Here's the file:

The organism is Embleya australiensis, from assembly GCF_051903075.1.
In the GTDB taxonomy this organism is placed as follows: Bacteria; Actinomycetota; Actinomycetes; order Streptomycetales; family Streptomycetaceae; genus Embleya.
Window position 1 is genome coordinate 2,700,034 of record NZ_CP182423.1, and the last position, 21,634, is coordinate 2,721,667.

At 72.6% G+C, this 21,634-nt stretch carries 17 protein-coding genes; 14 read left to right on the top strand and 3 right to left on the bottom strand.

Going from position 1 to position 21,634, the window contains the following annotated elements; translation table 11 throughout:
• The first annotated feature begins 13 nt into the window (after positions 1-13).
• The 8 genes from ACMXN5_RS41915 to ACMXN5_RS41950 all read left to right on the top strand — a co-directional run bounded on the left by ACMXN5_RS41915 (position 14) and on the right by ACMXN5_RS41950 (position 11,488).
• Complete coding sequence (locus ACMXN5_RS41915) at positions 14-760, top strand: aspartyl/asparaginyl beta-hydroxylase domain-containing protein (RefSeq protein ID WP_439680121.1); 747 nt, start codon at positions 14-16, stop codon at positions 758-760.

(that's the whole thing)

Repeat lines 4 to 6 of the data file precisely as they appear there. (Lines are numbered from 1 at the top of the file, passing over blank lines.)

At 72.6% G+C, this 21,634-nt stretch carries 17 protein-coding genes; 14 read left to right on the top strand and 3 right to left on the bottom strand.

Going from position 1 to position 21,634, the window contains the following annotated elements; translation table 11 throughout:
• The first annotated feature begins 13 nt into the window (after positions 1-13).